I took this picture of flood debris pushing against the highway sign in Spruce Woods Park on July 24, 2014.
According to the Manitoba Provincial Parks website, Spruce Woods is slowly regaining accessibility and use. Hwy #5 is open with one-lane traffic through the park.
Trails are accessible now including the Spirit Sands and the wagon rides. Marsh Lake is high and its trail is closed.
The lower Kiche Manitou campground is closed as is the interpretive centre and the access road. A detour has been set up that takes you to the upper campground and yurt area. The detour is about two miles south of the park.
Looks like Spruce Woods Park will be partially open for the summer long weekend.
Watch my 2 minute video report from the park on July 24.
What news there is appears to be good!
According to the latest daily flood update from the province the water over Highway #5 has receded and the highway has been reopened. Repair crews are working on the highway.
Apparently damage to the rest of Spruce Woods Park is minimal. The ice jam that caused the back-up remains on the Assiniboine River but for now poses less of a threat. As the rivers break-up more ice jams are likely.
The high water advisory remains for the Assiniboine from St. Lazare, where it is joined by the Qu’Appelle River, to Portage la Prairie. Overland flooding due to ice jams is possible along the river. While the Red River appears to be comfortable between its banks so far this year, that pesky Assiniboine, unpredictable and bendy, is full of surprises. Be aware.
The Portage Diversion is operating in an attempt to manage the ice on the lower Assiniboine.
The Whitemud River between Gladstone and Lake Manitoba is rising quickly and at the top of its bank in Gladstone. Area residents need to heed the high water advisory and be vigilant for flash flooding.
So far daytime temperatures are well below normal and below freezing. This is will slow the melt rate and possibly mitigate the run-off. Seasonal temperatures are predicted for later in the week.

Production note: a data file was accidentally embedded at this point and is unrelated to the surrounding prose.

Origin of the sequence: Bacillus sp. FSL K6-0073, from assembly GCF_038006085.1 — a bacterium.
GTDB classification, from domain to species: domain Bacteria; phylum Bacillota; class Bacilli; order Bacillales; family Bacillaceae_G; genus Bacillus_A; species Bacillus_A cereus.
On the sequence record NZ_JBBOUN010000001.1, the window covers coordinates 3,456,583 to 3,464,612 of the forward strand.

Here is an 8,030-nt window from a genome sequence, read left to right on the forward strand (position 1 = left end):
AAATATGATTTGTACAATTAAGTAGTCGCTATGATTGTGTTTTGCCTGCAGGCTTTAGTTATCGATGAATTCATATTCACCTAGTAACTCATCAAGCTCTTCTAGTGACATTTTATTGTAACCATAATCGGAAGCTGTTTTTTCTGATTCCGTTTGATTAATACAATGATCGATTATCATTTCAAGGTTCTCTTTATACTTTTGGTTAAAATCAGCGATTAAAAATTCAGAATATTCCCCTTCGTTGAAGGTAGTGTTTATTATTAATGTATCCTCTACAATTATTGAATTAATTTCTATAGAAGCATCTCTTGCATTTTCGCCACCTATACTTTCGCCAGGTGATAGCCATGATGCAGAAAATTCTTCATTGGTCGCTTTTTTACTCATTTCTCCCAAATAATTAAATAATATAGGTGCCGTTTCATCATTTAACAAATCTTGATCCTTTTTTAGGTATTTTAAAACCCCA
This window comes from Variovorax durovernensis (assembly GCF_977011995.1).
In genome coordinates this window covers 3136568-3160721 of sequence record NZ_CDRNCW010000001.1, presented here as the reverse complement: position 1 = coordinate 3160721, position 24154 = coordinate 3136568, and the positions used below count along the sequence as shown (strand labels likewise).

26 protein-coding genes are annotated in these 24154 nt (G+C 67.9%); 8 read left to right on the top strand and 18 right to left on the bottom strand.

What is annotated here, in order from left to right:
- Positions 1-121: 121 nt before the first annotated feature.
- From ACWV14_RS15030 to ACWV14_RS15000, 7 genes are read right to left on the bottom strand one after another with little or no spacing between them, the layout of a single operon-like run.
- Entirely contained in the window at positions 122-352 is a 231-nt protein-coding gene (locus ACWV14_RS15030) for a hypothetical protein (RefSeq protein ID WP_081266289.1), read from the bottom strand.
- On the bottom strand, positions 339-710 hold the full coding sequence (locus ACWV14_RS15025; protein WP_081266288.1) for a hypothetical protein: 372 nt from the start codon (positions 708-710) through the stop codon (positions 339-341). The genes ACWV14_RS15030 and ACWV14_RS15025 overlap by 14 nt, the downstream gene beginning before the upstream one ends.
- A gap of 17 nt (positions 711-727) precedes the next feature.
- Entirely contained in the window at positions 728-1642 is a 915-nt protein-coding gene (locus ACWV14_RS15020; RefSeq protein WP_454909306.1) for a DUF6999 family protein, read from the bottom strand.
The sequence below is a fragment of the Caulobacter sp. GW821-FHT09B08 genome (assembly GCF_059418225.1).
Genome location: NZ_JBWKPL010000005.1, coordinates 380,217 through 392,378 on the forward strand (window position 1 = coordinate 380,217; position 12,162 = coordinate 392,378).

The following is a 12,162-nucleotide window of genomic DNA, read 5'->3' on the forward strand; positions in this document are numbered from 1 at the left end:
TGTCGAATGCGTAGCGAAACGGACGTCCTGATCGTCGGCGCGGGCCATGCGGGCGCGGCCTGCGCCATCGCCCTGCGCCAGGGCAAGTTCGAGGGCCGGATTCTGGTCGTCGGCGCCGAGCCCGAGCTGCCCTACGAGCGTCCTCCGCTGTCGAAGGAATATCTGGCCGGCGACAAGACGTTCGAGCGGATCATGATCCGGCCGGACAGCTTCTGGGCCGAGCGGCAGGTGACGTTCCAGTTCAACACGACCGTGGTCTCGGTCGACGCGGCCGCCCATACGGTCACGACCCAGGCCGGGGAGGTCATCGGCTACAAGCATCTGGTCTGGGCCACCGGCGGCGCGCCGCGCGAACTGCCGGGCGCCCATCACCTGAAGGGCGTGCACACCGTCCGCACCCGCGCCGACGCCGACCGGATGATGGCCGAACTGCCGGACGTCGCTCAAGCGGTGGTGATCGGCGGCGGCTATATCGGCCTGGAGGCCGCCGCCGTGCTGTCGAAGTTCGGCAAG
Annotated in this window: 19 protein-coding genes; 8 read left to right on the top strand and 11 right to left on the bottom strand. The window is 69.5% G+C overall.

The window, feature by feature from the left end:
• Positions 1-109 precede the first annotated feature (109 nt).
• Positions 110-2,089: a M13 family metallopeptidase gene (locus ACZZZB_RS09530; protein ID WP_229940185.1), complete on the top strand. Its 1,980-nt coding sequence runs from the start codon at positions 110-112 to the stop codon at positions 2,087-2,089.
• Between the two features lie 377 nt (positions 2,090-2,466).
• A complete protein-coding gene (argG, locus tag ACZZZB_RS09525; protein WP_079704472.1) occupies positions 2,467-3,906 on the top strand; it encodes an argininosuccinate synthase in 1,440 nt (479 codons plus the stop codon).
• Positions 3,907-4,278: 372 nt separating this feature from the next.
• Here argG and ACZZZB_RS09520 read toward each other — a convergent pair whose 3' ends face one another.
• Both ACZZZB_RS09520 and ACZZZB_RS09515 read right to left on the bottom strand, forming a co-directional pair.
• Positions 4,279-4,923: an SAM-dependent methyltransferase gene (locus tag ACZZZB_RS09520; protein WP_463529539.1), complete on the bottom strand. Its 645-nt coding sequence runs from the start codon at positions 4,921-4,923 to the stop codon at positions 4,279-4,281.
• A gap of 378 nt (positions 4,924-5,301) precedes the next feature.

Today’s flood update from the province completely ignores the current status of the Souris River, one of the rivers mostly likely to flood, and what’s happening in The Pas. These are two areas the province knows will flood. Where’s the info?
More updates to come…
JULY 2014 UPDATE: HERE
Today the province released its second daily flood update and little Spruce Woods Park appears to be flooding again.
An ice jam upstream from the park caused the Assiniboine River to rise seven feet overnight. Its waters now overflow Highway 5 which is closed for 2 kms in both directions from the bridge. The update says, “Maintenance crews have been dispatched to investigate where the ice jam is located, if it is in an accessible location ice jam mitigation action may be undertaken.” Let’s hope so.
If its flowing over the highway the water is also making its way along the ditches toward the access road into the Spirit Sands trail head and Marsh Lake north of the river and the oxbows to the south. Hopefully it won’t spill over into the lower campground as it did in 2011’s flood. The campground has been repaired over the past two years and just reopened last summer.
If I can get out there next week I’ll report from the park. Below is a picture of how Highway 5 looked after the 2011 flood in Spruce Woods Park.
Several secondary roads have been closed due to flooding. You can find current information at http://www.gov.mb.ca/mit/roadinfo/
Otherwise the province has issued a High Water Advisory meaning ice jams along Manitoba rivers, which are just starting to break up, could cause sudden overland flooding. Be especially alert if you live near the Assiniboine or Whitemud.
People living near Whitewater Lake in southwestern Manitoba should know the lake is at a record high level this spring. Provincial hydrologists are monitoring the lake’s outflow carefully. Be alert for possible overland flooding near the lake.
Southern Manitoba received a heavy wet snowfall today. Thankfully it didn’t amount to the 10 cms predicted but there is a fresh coat of snow itching to melt and drain. Areas around Riding Mountain received more snow than southern regions.
The daily flood updates can be accessed at http://www.gov.mb.ca/flooding/news_bulletins.html